Plugin Development: Host Capabilities
This page documents how to add new capabilities for hosts to Vagrant, allowing Vagrant to perform new actions on specific host operating systems. Prior to reading this, you should be familiar with the plugin development basics.
Warning: Advanced Topic! Developing plugins is an advanced topic that only experienced Vagrant users who are reasonably comfortable with Ruby should approach.
Host capabilities augment hosts by attaching specific "capabilities" to the host, which are actions that can be performed in the context of that host operating system.
The power of capabilities is that plugins can add new capabilities to existing host operating systems without modifying the core of Vagrant. In earlier versions of Vagrant, all the host logic was contained in the core of Vagrant and was not easily augmented.
Definition and Implementation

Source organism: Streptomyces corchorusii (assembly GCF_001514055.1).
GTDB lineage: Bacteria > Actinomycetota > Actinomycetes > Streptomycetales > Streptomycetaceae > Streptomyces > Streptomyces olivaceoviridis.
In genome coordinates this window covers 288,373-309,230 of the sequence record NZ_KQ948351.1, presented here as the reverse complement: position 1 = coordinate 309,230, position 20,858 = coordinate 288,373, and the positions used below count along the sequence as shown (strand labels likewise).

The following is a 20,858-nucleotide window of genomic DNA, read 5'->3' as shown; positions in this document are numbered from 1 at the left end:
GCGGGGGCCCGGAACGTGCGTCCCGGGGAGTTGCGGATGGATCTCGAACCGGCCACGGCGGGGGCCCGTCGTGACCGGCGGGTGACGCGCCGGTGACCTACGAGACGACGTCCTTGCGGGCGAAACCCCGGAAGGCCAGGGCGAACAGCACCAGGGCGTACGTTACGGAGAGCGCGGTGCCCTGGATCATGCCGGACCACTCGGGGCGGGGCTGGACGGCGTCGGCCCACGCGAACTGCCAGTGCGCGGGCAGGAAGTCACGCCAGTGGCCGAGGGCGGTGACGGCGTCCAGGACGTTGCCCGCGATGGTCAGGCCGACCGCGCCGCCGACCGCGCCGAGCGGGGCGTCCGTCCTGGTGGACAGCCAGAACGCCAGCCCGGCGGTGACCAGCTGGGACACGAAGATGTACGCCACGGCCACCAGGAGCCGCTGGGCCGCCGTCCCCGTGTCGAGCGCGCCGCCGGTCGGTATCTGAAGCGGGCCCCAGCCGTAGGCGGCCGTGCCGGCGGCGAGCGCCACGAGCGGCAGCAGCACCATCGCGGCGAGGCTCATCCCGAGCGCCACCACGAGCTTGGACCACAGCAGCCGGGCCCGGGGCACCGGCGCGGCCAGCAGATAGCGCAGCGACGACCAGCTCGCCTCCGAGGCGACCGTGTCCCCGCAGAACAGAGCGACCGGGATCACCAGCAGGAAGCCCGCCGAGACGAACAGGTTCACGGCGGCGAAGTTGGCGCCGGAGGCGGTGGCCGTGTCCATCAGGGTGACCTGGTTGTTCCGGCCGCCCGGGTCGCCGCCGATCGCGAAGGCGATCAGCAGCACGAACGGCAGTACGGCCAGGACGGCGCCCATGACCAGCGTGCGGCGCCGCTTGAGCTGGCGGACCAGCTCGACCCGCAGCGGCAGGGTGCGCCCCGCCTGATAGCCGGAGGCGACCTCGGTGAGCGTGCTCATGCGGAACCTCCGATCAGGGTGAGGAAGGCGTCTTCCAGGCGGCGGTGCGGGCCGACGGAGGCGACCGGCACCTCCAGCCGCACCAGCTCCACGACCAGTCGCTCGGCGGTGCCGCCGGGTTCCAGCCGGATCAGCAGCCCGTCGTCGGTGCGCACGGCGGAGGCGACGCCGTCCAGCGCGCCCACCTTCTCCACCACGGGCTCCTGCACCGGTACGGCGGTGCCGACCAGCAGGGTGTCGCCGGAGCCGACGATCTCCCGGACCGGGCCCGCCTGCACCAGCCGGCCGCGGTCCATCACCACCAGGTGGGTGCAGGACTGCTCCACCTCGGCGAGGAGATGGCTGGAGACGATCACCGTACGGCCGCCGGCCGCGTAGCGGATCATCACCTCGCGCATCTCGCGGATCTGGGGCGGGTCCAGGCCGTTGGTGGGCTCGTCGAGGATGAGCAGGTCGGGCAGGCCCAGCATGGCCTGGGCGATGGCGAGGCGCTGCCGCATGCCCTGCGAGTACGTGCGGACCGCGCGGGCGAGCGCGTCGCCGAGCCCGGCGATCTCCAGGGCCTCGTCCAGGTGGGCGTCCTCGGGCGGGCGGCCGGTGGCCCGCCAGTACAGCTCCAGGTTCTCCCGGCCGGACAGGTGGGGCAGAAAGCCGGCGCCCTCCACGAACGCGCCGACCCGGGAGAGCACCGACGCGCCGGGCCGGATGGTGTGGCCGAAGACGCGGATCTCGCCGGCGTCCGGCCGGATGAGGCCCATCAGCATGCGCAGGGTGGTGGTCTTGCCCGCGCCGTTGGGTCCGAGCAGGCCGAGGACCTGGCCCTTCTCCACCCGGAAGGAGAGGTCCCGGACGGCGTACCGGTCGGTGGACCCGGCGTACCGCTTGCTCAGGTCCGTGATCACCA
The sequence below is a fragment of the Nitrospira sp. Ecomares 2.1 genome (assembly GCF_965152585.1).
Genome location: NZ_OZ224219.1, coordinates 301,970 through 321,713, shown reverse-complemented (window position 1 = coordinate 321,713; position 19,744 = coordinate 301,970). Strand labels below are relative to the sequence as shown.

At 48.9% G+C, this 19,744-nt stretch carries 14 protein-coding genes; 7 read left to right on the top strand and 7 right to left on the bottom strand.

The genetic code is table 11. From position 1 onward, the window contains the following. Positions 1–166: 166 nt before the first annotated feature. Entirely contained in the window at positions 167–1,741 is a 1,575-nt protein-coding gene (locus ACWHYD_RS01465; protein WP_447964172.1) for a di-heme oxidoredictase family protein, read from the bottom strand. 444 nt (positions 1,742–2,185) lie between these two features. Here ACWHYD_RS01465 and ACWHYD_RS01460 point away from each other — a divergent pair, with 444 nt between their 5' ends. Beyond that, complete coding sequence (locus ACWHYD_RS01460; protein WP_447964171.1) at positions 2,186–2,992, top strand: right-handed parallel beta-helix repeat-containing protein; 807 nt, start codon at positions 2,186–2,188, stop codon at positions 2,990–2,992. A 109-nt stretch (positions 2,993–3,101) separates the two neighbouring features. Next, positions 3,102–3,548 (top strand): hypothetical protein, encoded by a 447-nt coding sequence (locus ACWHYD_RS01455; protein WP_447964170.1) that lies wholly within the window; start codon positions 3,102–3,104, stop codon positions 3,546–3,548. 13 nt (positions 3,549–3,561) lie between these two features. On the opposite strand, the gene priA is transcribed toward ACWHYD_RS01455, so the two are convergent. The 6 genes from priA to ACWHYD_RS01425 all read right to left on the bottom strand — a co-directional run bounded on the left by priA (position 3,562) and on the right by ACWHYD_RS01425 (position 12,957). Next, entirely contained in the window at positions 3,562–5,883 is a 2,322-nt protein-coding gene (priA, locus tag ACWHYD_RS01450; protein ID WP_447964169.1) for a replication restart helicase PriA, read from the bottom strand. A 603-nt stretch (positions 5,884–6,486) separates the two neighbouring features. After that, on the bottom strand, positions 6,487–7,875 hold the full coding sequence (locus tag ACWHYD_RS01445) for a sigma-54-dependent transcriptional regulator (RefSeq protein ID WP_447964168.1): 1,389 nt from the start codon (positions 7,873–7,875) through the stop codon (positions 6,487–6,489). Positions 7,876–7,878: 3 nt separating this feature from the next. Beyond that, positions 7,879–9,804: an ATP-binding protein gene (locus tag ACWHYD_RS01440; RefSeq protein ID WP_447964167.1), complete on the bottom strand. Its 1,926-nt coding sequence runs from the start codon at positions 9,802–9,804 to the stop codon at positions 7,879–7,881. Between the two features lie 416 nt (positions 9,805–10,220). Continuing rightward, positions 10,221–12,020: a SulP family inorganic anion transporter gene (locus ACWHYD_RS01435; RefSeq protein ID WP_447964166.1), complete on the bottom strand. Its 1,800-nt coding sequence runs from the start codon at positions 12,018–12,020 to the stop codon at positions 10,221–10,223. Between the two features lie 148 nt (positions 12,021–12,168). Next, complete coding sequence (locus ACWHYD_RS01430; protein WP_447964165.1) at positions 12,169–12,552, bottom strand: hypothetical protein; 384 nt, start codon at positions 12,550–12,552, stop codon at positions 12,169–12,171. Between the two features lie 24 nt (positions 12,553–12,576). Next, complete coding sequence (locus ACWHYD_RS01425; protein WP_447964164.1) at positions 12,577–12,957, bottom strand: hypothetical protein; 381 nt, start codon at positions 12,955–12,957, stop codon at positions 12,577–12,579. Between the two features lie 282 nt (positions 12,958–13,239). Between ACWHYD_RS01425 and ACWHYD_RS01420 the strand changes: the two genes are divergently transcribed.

The definition and implementation of host capabilities is identical to guest capabilities.
The main difference from guest capabilities, however, is that instead of
taking a machine as the first argument, all host capabilities take an
Vagrant::Environment as their first argument.
Access to the environment allows host capabilities to access global state, specific machines, and also allows them to call other host capabilities.
Since you have access to the environment in every capability, capabilities can also call other host capabilities. This is useful for using the inheritance mechanism of capabilities to potentially ask helpers for more information. For example, the "linux" guest has a "nfs_check_command" capability that returns the command to use to check if NFS is running.
Capabilities on child guests of Linux such as RedHat or Arch use this capability to mostly inherit the Linux behavior, except for this minor detail.
Capabilities can be called like so:
Any additional arguments given to the method will be passed on to the capability, and the capability will return the value that the actual capability returned.